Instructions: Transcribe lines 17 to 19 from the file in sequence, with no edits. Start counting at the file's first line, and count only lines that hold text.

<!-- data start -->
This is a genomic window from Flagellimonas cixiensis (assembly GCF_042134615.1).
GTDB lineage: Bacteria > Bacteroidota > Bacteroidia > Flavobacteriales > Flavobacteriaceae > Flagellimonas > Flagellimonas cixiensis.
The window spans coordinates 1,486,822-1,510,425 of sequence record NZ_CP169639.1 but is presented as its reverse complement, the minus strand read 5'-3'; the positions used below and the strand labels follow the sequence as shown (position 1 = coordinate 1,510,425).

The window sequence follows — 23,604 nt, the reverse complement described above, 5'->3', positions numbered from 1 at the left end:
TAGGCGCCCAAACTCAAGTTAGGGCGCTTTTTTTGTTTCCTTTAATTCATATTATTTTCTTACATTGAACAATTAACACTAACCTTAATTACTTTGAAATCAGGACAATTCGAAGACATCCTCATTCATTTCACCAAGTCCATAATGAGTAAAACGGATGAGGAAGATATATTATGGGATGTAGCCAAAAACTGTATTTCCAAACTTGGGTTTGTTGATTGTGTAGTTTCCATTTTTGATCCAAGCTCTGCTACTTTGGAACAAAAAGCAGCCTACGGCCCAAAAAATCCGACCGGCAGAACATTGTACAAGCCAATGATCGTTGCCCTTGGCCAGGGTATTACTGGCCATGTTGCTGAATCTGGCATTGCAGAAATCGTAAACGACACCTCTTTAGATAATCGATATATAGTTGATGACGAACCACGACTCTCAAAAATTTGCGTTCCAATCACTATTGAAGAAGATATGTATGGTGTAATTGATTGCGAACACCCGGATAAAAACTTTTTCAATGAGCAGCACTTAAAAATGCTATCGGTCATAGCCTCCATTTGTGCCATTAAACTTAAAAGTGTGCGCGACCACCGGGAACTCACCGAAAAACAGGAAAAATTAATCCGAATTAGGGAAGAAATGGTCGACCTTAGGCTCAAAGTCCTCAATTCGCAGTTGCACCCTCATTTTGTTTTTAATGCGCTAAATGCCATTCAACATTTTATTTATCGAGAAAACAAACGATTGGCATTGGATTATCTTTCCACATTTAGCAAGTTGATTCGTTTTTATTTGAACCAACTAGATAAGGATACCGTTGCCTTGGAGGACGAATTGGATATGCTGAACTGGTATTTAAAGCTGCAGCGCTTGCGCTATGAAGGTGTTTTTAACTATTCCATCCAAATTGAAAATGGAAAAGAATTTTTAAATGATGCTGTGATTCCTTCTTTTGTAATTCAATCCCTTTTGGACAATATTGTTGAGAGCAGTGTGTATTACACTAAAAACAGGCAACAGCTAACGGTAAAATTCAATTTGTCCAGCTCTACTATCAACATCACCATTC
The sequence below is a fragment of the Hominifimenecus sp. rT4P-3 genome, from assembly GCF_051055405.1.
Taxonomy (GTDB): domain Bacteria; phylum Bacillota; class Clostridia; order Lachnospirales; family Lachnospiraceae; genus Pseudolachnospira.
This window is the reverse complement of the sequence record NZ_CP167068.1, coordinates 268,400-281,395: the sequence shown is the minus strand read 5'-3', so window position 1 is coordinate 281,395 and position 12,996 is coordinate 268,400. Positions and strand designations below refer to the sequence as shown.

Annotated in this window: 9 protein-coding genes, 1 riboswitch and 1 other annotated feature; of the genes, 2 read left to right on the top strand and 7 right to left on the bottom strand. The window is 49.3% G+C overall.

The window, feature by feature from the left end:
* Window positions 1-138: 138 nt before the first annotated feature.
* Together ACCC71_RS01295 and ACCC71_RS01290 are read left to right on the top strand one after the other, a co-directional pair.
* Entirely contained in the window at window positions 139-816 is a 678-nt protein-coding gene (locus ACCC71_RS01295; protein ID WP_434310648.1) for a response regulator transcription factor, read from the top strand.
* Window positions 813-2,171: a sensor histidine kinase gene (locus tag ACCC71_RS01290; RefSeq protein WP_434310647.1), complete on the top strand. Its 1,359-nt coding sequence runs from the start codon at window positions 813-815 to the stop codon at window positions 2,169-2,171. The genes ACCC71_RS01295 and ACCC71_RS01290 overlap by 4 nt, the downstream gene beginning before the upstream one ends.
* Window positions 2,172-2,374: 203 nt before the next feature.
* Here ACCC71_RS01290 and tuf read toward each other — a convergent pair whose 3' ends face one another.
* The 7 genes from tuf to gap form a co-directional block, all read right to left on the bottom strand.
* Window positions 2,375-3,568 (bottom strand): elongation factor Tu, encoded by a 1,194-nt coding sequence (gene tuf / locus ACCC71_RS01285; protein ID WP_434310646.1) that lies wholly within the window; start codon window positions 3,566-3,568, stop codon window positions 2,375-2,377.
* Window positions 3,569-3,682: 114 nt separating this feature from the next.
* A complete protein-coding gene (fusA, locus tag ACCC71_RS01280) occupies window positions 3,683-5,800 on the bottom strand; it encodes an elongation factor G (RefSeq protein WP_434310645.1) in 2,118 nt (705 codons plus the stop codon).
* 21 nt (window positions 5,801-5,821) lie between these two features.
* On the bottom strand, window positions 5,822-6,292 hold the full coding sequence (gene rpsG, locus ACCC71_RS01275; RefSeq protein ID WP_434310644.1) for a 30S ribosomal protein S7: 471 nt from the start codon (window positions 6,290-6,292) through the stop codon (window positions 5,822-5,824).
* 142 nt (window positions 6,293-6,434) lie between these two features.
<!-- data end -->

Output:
* The 7 genes from tuf to gap form a co-directional block, all read right to left on the bottom strand.
* Window positions 2,375-3,568 (bottom strand): elongation factor Tu, encoded by a 1,194-nt coding sequence (gene tuf / locus ACCC71_RS01285; protein ID WP_434310646.1) that lies wholly within the window; start codon window positions 3,566-3,568, stop codon window positions 2,375-2,377.
* Window positions 3,569-3,682: 114 nt separating this feature from the next.